Contributed by Jim Hayes
Tens of thousands of young Australians, if not more, have once again taken part in the global school strike. Students in 123 countries and 2,000 cities called on governments to step up their game and take decisive action and cut back carbon emissions, which threaten catastrophic global warming.
The school strike movement was inspired last year by the then 15-year-old Swedish student Greta Thunberg – who had been striking outside Swedish Parliament calling for climate change action.
Video from VOA News
School strikers took part in actions across Australian cities and regional centres. Once again, they set an example for older generations, and signalled a new wave of young activism, which has the potential of changing the face of Australian politics.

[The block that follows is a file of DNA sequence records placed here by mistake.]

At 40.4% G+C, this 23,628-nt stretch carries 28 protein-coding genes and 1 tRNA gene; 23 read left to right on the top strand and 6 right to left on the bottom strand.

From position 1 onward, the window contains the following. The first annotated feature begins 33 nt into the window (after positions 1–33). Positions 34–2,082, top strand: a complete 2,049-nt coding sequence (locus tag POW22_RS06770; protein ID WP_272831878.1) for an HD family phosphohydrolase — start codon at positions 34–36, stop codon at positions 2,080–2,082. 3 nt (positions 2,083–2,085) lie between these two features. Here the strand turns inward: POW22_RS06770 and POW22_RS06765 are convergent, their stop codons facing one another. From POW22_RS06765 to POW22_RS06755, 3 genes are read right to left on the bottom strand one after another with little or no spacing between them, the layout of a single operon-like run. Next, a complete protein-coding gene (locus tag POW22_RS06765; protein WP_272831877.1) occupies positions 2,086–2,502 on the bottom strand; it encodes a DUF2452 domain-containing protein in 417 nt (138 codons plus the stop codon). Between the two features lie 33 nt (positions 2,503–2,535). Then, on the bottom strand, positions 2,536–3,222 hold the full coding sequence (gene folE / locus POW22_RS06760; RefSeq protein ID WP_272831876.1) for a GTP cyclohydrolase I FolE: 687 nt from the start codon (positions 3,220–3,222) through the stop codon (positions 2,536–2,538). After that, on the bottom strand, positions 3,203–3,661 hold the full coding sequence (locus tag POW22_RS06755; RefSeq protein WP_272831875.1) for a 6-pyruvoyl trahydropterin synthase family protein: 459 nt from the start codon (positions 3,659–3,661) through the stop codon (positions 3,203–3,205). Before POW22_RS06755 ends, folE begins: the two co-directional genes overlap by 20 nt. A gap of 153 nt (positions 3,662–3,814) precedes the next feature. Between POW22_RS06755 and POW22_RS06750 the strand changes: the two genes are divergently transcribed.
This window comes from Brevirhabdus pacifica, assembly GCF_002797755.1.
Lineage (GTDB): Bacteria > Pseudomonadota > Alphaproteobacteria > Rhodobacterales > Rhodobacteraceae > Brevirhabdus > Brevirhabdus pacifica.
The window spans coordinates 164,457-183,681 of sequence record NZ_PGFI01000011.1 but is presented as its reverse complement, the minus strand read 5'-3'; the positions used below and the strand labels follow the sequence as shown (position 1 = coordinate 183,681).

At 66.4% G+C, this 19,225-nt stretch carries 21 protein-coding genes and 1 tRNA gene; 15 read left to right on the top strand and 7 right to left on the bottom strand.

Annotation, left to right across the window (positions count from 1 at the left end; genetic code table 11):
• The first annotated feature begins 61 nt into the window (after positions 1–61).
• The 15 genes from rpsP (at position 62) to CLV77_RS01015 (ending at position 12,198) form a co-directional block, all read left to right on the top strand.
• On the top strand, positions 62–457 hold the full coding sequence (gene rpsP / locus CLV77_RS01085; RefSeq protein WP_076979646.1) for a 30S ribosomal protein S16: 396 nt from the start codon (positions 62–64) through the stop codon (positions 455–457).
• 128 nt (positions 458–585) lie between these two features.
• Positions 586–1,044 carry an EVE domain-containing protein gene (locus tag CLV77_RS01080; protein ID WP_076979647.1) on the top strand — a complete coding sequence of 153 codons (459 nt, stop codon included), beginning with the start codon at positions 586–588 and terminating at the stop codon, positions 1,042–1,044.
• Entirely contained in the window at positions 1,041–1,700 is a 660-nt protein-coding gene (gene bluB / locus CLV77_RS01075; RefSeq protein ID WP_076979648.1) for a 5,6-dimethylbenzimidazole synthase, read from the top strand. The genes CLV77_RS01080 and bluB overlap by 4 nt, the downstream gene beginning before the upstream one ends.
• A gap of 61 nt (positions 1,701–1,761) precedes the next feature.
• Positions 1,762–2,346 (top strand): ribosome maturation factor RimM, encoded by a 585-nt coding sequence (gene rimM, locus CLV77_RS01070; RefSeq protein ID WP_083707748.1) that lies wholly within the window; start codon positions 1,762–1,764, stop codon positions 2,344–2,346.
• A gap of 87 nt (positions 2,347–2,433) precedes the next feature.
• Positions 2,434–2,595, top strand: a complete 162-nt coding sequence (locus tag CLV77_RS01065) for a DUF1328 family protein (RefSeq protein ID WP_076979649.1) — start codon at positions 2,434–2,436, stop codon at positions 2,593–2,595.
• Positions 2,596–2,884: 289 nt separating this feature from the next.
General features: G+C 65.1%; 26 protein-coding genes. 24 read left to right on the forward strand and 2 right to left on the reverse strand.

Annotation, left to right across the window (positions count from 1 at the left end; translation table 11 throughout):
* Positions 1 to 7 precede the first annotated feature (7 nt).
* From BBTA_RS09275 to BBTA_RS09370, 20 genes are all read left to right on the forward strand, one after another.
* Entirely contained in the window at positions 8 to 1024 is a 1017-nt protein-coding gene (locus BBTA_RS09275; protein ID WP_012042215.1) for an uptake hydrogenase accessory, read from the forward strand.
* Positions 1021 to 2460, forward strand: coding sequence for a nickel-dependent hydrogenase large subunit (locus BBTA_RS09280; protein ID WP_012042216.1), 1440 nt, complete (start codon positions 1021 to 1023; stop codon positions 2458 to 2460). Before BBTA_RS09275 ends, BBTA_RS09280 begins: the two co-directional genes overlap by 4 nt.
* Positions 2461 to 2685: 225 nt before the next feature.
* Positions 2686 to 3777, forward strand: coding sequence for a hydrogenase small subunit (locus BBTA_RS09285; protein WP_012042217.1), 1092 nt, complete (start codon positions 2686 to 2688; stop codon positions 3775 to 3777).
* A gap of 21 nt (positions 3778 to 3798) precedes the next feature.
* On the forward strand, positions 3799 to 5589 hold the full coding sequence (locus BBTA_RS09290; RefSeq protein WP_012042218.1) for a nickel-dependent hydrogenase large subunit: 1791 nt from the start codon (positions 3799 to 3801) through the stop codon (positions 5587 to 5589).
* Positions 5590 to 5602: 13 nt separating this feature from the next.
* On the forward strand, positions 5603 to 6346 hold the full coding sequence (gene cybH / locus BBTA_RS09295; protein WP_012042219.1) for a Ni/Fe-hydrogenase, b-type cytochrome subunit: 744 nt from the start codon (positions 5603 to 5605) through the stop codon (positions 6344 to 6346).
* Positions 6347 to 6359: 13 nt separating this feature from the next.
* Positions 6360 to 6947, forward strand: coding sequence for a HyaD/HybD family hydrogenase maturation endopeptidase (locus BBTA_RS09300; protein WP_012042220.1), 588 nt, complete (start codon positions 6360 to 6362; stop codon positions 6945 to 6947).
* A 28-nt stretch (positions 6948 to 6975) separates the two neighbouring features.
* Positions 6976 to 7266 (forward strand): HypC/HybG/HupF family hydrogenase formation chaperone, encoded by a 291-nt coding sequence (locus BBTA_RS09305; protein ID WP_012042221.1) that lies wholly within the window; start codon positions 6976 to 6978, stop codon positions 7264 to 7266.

Although government representatives continue to dismiss the young, they know very well that the changed mood will have serious consequences.
The biggest turnout was in Melbourne, where the authorities were forced to close streets, in response to the unexpected number of participants.
Video from Aaron Martin
Roads also had to be closed in Sydney and buses re-routed as students packed Town Hall square.
Video from Student Edge
“Climate change is not just an
environmental crisis, it’s a humanitarian crisis, and it needs to be treated as
such,” student activist Danielle, 15, told the crowd.
“This is what democracy looks like.”
In Adelaide, students packed the stairs of South Australian Parliament for the protest.
Video from Lucy Hinton
Brisbane saw its own large turnout.
Video from Rob Morrison
The Adani owned Carmichael coal mine became a special target of the protest
Video from GetUp!